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Tuesday, March 8, 2016

In Your Face

Zimri, a leader among the Simonites, brazenly takes a Midianite cult prostitute into his tent. In broad daylight. In front of Moses.

Sexual sin normally begins “under the radar,” but Zimri’s boldness is an act of public defiance. In essence, he  is saying, “I will do what I want to do, when I want to do it, where I want to do it, and with whom I want to do it. And no one is going to stop me!” 
Zimri’s insolent action costs his own tribe dearly. God sends a plague that takes the lives of 24,000 men, mostly Simonites. 
Comparing the second census with the first census taken 40 years earlier reveals that seven of the tribes increased (several increased dramatically) and four tribes decreased minimally, while the Simonites decreased dramaticallyfrom 59,300 in the first census to 22,200 in the second census. Public, flagrant sin diminished the tribe of Simeon numerically. Sadly, this tribe reflects the rashness of their forefather, Simeon, who boldly and publicly vindicated the rape of his sister Dinah during the Patriarchal Era by killing, not just the perpetrator, but all of the male Shechemites (Genesis 34). 
Had Phinehas, Israel’s high priest, not taken action against Zimri when he did, an entire tribe could have been wiped out. Had not the High Priest, Jesus Christ, taken bold action by taking man’s sin upon Himself, the entire human race would have been wiped out. Thank God for one man’s action!
Private sinunder the radar sinis inexcusable, but public sexual sin within leadership brings reproach upon an entire people.
The wisdom writer captures an important truth regarding sin in a community, “Righteousness exalts a nation, but sin is a reproach to any people” (Proverbs 14:34). 

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"While Israel was staying in Shittim, the men began to indulge in sexual immorality with Moabite women, who invited them to the sacrifices to their gods. The people ate and bowed down before these gods." (Numbers 25:1-2)

"Abstinence isn't realistic at all," said Bristol Palin in response to an interview about her teenage pregnancy. What Bristol Palin is saying is, "I have no self-control in this area of my life and that is okay." She is stating, "The flesh, not God, rules my life," and that "obeying God isn't realistic at all."

This philosophy leads us to ask the following question: Why is God so hard on sexual immorality? God gave the children of Israel many dietary regulations without explaining why He did so. It was always a faith issue: will I trust God with what I don't understand? Paul, however, answers that question in 1 Corinthians 6:13, 15, 16, 18:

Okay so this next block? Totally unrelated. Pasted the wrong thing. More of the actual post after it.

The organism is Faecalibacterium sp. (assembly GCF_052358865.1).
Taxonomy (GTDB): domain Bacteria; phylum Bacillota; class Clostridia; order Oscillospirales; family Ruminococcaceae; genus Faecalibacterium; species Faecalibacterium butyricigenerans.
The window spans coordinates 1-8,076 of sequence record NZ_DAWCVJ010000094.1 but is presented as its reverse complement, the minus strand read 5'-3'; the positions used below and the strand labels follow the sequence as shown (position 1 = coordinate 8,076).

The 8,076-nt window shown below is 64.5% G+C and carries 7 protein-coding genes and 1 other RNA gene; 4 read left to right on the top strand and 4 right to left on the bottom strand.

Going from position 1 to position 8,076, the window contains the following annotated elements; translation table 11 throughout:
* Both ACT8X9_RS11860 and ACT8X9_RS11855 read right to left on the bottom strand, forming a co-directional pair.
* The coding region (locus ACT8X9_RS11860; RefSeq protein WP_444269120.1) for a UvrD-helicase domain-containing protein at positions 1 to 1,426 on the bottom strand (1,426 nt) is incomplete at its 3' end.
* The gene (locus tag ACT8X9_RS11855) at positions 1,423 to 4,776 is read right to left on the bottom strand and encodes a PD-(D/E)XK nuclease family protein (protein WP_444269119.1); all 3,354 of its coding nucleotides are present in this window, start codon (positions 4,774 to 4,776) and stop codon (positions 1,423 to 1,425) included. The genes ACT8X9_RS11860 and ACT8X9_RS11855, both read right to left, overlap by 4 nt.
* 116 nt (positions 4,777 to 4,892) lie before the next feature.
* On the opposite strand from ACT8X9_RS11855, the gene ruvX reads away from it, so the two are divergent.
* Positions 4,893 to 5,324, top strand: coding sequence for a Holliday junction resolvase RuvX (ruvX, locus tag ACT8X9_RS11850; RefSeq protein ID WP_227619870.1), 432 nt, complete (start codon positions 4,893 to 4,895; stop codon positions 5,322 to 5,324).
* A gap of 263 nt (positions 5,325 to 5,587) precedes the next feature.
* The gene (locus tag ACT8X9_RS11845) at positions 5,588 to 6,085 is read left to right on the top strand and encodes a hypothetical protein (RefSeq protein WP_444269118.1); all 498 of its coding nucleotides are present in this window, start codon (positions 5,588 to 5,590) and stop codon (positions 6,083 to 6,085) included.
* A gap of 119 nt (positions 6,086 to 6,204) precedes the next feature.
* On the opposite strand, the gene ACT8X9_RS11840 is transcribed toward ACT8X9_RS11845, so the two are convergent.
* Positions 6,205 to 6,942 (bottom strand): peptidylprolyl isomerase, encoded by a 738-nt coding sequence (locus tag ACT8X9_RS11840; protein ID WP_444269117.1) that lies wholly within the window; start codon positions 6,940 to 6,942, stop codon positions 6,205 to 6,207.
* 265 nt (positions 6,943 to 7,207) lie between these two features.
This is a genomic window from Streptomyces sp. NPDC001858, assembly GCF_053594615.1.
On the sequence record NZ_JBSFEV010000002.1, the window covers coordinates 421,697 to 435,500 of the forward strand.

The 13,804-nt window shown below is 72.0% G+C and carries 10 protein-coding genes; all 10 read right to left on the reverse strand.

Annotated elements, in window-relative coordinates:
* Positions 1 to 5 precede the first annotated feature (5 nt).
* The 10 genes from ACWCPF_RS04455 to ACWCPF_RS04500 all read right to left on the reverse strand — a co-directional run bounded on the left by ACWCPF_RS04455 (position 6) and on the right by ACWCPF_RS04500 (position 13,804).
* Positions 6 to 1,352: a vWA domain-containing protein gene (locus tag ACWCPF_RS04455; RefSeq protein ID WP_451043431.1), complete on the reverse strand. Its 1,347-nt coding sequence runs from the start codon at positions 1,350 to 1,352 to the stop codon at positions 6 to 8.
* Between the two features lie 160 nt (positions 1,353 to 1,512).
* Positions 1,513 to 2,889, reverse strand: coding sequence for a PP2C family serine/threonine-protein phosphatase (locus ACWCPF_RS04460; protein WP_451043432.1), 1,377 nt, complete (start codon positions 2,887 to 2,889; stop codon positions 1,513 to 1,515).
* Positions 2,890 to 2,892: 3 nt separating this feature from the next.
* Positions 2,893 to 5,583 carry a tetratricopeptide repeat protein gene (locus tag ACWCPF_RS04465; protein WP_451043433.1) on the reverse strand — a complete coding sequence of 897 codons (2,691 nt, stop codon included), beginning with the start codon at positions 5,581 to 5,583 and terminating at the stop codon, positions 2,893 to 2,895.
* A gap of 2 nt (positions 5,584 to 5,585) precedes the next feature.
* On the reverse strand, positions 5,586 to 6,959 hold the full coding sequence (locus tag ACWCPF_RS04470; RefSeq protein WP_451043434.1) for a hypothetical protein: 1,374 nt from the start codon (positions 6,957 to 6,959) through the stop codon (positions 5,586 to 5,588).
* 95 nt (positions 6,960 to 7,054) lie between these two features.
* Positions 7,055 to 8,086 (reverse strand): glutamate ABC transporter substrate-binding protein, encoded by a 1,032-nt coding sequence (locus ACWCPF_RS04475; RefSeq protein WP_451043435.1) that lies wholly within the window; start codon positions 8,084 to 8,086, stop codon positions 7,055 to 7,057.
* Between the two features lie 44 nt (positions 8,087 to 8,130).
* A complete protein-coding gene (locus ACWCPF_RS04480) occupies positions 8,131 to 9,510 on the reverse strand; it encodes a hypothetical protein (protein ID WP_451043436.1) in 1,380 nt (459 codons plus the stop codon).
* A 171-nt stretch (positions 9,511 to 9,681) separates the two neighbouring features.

"Food is for the stomach and the stomach for foods, but God will destroy both it and them. Now the body is not for sexual immorality but for the Lord, and the Lord for the body . . . Do you not know that your bodies are members of Christ? Shall I then take the members of Christ and make them members of a harlot? Certainly not! . . . Or do you not know that he who is joined to a harlot is one body with her? For ‘the two,’ He says, ‘shall become one flesh’ . . . Flee sexual immorality. Every sin that a man does is outside the body, but he who commits sexual immorality sins against his own body."
Paul's explanation indicates that a spiritual violation occurs when a man engages in sexual relations with a harlot. Sexual immorality flows out of idolatry. When your heart drifts away from God your physical and sexual passions soon follow. Sexual revolution is just that: it is a revolt against God. 

Paul lists the sexually immoral (fornicators, adulterers, homosexuals, and sodomites) alongside idolaters, thieves, covetous, drunkards, revilers and extortionists; he declares that none of them will inherit the kingdom of God. Thankfully he describes what happens when the sexually immoral encounter Christ: "And such were some of you. But you were washed, but you were sanctified, but you were justified in the name of the Lord Jesus and by the Spirit of our God" (1 Cor. 6:9-11).

The Gospel of Jesus Christ promises cleansing and change. So abstinence is realistic for those belonging to Jesus Christ.

Questions for today's Chronological Bible reading:
Numbers 25:1-26:34
  • What accompanies sexual immorality in this narrative?
  • What does this tell you about an immoral woman's influence?
  • What happens that provokes such strong action from Phinehas?
  • How does God view Phinehas' response?
  • What does sexual immorality cost Israel?
  • When does this event occur in Israel's timeline?
  • What does the second census reveal?
  • In the division of the land, how does God ensure that the division is fair?
Turning truth into prayer:
Pray for the marriages in your church and for your youth as they navigate in a sexually-driven culture.